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MRI Web Clinic - June 2007

Ulnocarpal Abutment

Gregory J. Federowicz, M.D.

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Clinical History: A 62 year old female presents with an 11 month history of ulnar sided wrist pain, swelling, and limited range of motion. (1a) Gradient echo and (1b) T1-weighted coronal images are provided. What are the findings” What is your diagnosis?



Figure 1:

(1a) Gradient echo and (1b) T1-weighted coronal images




Figure 2:

(2a,2b) Both coronal images reveal chondral thinning at the ulnolunate articulation, subchondral cyst formation within the proximal aspect of the lunate (arrows), and severe attrition and degenerative perforation (arrowheads) of the membranous component of the triangular fibrocartilage.


Ulnocarpal abutment


Also known as ulnar impaction syndrome or ulnolunate abutment, ulnocarpal abutment (UCA) is a chronic degenerative condition related to repetitive loading from ulnar impaction. Affected structures include the membranous component of the triangular fibrocartilage (TFC), the ulnar head, the lunate, the triquetrum, and the lunotriquetral (LT) ligament. Predisposing factors include, but are not limited to, positive ulnar variance, malunion of the distal radius, premature closure of the distal radius, Essex-Lopresti fracture, and previous surgical resection of the radial head. Occasionally, UCA may occur in the absence of anatomic structural abnormalities, most commonly from daily activities that cause excessive ulnar carpal loading.

In patients with UCA, chronic and repetitive impaction between the ulnar head and ulnar carpus across the TFC complex produces a continuum of progressive deterioration, including central degenerative tearing of the TFC, chondromalacia of the proximal lunate, radial triquetrum, and distal ulnar head, and instability and/or ligamentous tearing at the LT articulation. Eventually, ulnocarpal osteoarthritis may also develop.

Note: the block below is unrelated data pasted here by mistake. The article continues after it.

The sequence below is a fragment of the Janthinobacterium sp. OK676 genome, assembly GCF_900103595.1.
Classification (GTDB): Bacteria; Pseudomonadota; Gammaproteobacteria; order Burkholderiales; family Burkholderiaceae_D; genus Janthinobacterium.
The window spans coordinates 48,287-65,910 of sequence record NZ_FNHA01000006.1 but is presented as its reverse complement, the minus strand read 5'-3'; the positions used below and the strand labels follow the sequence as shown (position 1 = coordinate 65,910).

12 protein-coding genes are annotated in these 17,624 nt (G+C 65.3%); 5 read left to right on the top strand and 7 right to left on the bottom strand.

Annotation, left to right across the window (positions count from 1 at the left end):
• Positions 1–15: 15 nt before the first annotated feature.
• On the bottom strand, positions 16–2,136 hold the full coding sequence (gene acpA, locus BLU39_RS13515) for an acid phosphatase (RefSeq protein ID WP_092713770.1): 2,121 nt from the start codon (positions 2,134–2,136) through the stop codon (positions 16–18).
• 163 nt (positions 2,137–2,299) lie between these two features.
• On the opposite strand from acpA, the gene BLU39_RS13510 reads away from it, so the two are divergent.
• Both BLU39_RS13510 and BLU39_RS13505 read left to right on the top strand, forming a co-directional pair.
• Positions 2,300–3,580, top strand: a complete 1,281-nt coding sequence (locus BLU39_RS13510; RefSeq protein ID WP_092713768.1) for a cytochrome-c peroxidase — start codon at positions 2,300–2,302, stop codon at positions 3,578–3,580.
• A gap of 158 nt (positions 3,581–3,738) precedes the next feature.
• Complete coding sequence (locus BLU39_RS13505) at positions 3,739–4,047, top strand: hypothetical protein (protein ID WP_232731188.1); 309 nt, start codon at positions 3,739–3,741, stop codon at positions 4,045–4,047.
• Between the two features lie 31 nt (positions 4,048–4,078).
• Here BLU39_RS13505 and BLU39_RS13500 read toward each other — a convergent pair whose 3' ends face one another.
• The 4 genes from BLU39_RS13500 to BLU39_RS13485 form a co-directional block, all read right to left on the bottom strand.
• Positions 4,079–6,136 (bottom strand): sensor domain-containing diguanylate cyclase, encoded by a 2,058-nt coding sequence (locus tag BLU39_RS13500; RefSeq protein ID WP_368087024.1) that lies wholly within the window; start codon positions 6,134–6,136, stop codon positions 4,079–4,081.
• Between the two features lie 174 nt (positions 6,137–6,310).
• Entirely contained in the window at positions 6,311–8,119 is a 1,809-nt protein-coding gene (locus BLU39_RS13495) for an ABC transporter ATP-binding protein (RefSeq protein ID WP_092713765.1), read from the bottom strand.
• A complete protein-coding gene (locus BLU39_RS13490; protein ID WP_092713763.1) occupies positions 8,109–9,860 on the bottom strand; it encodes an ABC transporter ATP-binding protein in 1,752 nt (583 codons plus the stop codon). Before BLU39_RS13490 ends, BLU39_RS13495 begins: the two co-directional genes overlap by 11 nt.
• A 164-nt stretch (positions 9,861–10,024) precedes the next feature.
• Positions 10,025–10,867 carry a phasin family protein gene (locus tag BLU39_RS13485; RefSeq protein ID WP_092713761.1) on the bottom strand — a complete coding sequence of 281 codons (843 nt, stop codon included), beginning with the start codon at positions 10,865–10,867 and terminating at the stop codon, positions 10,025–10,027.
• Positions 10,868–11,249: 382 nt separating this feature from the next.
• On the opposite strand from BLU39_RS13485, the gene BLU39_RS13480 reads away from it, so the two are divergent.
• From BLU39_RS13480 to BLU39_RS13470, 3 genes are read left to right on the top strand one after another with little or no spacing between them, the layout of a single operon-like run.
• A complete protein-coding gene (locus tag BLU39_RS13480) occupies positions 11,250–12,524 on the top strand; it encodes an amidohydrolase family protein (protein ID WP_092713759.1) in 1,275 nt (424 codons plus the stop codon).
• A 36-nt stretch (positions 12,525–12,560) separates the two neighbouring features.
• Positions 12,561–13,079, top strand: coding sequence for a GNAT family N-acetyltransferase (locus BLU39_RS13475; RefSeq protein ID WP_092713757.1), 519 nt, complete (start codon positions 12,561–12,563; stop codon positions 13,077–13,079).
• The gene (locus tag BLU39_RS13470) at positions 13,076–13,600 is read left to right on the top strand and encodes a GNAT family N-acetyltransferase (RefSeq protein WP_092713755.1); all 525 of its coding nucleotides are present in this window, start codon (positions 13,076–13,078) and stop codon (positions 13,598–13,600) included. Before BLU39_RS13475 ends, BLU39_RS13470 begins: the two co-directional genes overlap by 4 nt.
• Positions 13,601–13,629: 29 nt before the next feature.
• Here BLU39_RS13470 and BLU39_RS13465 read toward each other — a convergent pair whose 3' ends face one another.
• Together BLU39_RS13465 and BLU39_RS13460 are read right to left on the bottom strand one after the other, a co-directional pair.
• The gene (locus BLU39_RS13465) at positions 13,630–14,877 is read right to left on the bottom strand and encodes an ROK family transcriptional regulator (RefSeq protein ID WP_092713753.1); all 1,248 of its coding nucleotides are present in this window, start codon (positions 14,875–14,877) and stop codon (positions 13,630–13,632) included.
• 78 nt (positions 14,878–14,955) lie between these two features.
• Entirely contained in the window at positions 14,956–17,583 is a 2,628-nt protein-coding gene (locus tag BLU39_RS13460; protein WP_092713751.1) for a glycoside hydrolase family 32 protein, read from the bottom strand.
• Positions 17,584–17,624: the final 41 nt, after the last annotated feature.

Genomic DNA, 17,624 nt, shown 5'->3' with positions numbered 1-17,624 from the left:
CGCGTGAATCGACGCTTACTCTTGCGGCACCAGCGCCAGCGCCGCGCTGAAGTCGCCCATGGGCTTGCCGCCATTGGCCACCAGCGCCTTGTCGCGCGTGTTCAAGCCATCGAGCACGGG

TFC lesions are classified by Palmer as I (traumatic) and type II (degenerative). The type II degenerative TFC lesions associated with UCA are subcategorized by Palmer into 5 types:

A – TFCC wear
B – TFCC wear + lunate, triquetrum osseous abnormalities, +/- ulnar chondromalacia
C – TFCC perforation + lunate, triquetrum, +/- ulnar chondromalacia
D ” TFCC perforation + lunate, triquetrum, +/- ulnar chondromalacia & LT ligament tear
E – TFCC perforation + lunate, triquetrum, +/- ulnar chondromalacia, LT perforation & ulnocarpal arthritis

This classification system is helpful not only to determine the mechanism of injury, but directing clinical management.



Figure 3:

(3a) Gradient echo and (3b) fat-suppressed proton density weighted coronal images of advanced UCA, demonstrating a severely degenerated TFC (arrows), subchondral edema and cyst formation involving ulnar head, lunate and triquetrum (arrowheads), severe ulnolunate chondromalacia, and disrupted LT ligament, consistent with Stage D UCA. Also note proximal hamate chondromalacia and subchondral cyst formation (short arrows), compatible with concurrent hamatolunate impingement.


Radiographic features in UCA include positive ulnar variance, lunate and +/- triquetral subchondral sclerosis, and subchondral cyst formation in the ulnar head, proximal ulnar lunate, and proximal radial triquetrum. In addition to the aforementioned radiographic findings, MRI can uncover much earlier manifestations of UCA, including subchondral edema, chondromalacia, subtle subchondral cyst formation, and LT ligament degeneration/tearing.